Now that there's a regular series of formal presentations would I be pressing my luck if I asked for guerrilla presentations? ;)


Saturday, December 3, 2011

Ohio Philharmonic Orchestra: A Christmas and Holiday Celebration

Verdi: Aida (Prelude, Triumphal March & Ballet)
Ravel: Ma mere l'oye / Mother Goose Suite
Anderson: A Christmas Festival
Styne: The Christmas Waltz (arr. Jerry Brubaker)
Arr. Bill Holcombe: Festive Sounds of Hanukkah
Depolo & Depolo: Spirit of Christmas
Anderson: Sleigh Ride
Berlin: White Christmas (arr. Russel Bennett)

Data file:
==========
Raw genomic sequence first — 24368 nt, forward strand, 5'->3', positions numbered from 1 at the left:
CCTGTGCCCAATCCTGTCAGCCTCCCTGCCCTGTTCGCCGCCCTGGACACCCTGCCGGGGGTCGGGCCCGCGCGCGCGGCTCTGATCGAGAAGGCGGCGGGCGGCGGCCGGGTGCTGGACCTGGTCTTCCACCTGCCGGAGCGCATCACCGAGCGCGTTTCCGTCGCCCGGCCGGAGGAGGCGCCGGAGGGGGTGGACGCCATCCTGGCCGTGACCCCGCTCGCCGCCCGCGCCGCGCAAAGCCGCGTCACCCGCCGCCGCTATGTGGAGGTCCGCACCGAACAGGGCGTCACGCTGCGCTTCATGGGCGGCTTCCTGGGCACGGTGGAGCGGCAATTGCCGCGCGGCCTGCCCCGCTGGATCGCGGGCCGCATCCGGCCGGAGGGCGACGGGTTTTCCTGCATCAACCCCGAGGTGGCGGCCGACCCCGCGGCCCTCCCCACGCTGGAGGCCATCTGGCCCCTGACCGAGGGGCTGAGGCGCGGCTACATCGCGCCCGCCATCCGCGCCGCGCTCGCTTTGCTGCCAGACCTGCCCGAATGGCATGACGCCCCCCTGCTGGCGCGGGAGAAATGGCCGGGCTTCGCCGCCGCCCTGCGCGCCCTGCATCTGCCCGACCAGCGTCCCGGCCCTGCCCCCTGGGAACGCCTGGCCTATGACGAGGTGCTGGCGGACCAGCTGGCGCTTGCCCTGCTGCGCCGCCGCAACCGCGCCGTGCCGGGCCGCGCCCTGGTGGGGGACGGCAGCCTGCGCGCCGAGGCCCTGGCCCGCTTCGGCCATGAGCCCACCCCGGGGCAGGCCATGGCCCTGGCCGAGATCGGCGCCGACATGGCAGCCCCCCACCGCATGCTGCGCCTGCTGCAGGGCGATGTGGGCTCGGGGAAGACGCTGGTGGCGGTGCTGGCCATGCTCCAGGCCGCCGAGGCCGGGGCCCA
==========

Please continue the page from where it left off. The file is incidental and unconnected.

Herbert: Babes in Toyland: March of the Toys
One Encore, unannounced
Domenico Boyagian, conductor
at First Baptist Church, Shaker Heights

Without a viable Cleveland Orchestra concert this weekend, until yesterday afternoon I was contemplating taking the weekend off, if you will. On Friday, though, I received an email from Artistic Director William Laufer suggesting that I attend the Ohio Philharmonic's concert at First Baptist Church in Shaker Heights. Not having other plans for the evening and not being familiar with the Ohio Philharmonic -- not to mention it being a free concert -- I figured I'd give it a spin.

Although I'm not familiar with the organization, as I settled into the pew at First Baptist Church and leafed through the program I recognized several of the orchestra members' names from the Cleveland Institute of Music or other local ensembles.